In his nine years at Navy, George Welsh has faced four Army coaches.

Therein lies the major difference between the two service academies' football programs. Navy has stability and continuity. Army has none, one reason Welsh is 7-1 against Army entering Saturday's game at Veterans Stadium in Philadelphia.

"They've been asking for years what has Navy been doing right and we were doing wrong," said Army Athletic Director Carl Ullrich. "The difference was that everyone was totally behind the program at Navy. Football was taken for granted here. There could still be some old dinosaurs here who don't care who wins the Army-Navy game. You'd never hear anyone say anything like that at Navy.

"In the past, the thought here was if the football team is bad, get rid of the coach," said Ullrich, assistant athletic director at Navy from 1975 to 1979. "But that doesn't always solve the problem. You don't build stability that way and without stability you don't have much. We need that continuity."

Welsh's first coaching opponent in an Army-Navy game was Tom Cahill in 1973; Navy won, 51-0. Since then Welsh has coached against Homer Smith, Lou Saban and current Coach Ed Cavanaugh and lost only in 1977.

During that time, Army has used a wishbone, a pro set, an I, a veer, an option offense, a wide-open offense and a ball-control offense. Navy, 7-3 this season and heading for the Liberty Bowl against Ohio State, has always run the I formation. Its players are familiar with it and recruits know what to expect.

That's a luxury Army is just starting to enjoy.

"I'd like to be a freshman coming in here now," said Dan Enright, a senior center and team captain. "Changes have been made here and I really think it's going to start showing.

"I remember when I first came here, we weren't on the field until 4:30 and then we could only practice for an hour and 45 minutes. We didn't have any off-season weight training program or anything like that. We had to play intramurals to help keep in shape. All that has changed now. We have the weight program, the practice time and the commitment from the Academy. The ground work has been laid."

Cavanaugh, too, feels the floundering is over. Army was 3-7-1 last season and is 3-7 now -- with the victories coming against Ivy League competition -- but Cavanaugh insists he sees progress.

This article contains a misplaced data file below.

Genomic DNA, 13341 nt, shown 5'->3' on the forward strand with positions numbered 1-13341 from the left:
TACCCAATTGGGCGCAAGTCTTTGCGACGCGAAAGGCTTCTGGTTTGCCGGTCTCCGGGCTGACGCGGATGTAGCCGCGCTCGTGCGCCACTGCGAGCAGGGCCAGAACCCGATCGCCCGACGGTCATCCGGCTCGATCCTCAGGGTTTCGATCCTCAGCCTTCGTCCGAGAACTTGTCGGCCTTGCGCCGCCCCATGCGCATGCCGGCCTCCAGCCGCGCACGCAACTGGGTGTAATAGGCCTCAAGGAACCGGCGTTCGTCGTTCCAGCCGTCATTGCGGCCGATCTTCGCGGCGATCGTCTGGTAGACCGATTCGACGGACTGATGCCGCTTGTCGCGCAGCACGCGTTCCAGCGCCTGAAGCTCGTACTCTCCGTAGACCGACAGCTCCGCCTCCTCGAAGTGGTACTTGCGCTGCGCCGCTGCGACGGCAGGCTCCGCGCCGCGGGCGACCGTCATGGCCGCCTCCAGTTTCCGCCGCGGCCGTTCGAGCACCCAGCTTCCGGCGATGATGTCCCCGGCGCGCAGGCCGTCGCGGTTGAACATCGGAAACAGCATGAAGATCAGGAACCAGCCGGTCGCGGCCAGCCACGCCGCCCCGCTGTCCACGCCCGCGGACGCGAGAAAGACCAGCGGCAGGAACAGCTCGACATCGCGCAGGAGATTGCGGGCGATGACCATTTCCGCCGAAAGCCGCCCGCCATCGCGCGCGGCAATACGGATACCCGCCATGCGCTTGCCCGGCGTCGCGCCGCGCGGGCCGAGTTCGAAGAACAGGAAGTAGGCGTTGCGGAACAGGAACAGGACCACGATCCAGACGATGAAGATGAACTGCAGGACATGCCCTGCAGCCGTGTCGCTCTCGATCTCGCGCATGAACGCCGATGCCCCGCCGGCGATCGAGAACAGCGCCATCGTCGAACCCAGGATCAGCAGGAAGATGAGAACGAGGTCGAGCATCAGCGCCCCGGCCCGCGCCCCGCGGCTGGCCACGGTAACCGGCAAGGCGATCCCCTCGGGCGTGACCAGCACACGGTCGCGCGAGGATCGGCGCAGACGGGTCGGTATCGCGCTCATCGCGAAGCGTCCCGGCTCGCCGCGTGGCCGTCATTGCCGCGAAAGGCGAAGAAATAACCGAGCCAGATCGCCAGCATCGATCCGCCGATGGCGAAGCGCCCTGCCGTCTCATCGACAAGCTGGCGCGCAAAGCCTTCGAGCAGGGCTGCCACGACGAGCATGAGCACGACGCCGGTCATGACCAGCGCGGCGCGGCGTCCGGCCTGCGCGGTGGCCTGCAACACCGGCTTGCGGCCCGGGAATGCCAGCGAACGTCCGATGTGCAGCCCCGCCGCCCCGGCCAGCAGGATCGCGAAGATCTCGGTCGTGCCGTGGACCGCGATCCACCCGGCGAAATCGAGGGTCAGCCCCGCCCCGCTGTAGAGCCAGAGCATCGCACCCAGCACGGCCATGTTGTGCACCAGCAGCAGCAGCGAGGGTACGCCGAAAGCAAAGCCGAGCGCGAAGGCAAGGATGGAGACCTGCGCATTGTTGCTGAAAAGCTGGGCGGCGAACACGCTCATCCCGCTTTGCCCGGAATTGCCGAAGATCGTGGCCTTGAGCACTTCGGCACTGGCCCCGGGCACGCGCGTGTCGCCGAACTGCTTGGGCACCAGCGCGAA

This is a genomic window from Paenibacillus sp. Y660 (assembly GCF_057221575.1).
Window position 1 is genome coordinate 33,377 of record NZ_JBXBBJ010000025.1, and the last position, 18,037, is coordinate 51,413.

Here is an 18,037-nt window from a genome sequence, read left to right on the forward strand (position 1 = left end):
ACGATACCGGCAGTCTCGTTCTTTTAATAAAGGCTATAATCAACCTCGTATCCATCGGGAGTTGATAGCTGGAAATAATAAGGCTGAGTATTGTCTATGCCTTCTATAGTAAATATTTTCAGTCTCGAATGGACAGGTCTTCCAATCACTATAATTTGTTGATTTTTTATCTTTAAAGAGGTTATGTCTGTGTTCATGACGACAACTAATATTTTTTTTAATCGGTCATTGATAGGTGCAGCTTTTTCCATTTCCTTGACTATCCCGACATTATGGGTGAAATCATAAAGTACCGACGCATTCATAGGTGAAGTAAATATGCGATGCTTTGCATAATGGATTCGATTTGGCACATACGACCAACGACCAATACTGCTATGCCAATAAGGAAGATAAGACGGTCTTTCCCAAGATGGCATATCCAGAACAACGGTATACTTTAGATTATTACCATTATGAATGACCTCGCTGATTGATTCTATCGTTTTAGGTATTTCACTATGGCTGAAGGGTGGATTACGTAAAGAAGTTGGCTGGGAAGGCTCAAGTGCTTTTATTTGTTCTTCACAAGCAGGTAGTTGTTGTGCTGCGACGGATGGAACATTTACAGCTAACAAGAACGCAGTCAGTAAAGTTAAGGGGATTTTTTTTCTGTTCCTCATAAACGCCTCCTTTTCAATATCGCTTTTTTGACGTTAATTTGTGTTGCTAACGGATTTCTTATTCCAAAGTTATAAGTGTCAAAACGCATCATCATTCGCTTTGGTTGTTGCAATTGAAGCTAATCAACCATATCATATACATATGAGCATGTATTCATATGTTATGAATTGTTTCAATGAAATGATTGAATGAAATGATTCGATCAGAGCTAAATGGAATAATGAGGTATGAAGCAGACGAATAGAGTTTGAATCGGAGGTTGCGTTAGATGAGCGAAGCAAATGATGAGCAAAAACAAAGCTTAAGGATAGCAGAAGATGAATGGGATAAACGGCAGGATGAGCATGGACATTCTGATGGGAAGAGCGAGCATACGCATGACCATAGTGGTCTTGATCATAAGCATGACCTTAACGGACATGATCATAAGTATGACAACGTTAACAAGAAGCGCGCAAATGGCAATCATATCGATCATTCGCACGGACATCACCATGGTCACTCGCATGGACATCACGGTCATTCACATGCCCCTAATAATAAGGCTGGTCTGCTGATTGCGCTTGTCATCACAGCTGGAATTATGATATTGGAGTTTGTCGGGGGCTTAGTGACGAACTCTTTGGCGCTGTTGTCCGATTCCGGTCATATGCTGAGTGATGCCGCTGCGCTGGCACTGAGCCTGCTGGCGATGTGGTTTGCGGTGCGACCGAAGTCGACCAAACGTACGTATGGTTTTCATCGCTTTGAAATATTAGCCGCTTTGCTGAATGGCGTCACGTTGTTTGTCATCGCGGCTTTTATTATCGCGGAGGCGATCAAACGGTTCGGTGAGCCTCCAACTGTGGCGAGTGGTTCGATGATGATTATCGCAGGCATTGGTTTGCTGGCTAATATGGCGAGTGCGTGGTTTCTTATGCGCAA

"We're a better team than in the past," he said. "We have a good attitude and we believe in ourselves and in each other. We've also had to overcome the attitude of being losers and I think we've done it. We still need two or three good recruiting years, but with the understanding that we aren't going to get the real blue chippers. We still have to get the best players we can, though."

Before coming to Army in 1979, Cavanaugh was head coach at Idaho State and an assistant at Kansas State, Utah State, Miami, Arizona and the Buffalo Bills of the NFL. Cavanaugh was offensive line coach at Army for one season before being elevated to head coach.

"A coach is really tested here," Cavanaugh said, "becasue the talent isn't always there."

The Cadets have at least three athletes who could play at virtually any school in America: running back Gerald Walker, Enright and defensive back Mike Williams.

Walker is only the third player in Army football history to gain more than 1,000 rushing in a single season, with 1,018 this season. He also is Army's leading receiver. Enright will play in the Hula Bowl all-star game and Williams, from Hampton, Va., was an honorable mention all-America last season.

The Cadets have struggled lately. They shut out Princeton, 34-0, five games ago, but have lost four straight since. In that stretch, they have been outscored, 124-22, including a 48-0 loss to Pittsburgh in their last game.

The schedule is not on a par with Navy's. Army's victories came over Princeton, Brown and Harvard. "This was a disappointing year because we had the easiest schedule in three years and we still won only three games," said Walker. "It's hard to explain why."

The spirit of an Army-Navy game seems far less obvious at West Point than at Annapolis. The Army players talk about how badly they want to win and there are pictures and stories about Navy's team tacked up in the locker room.

But as Enright admiited today, "one game isn't the whole season and one game can't make up for losing seven games. But if we beat Navy it'll make up a lot."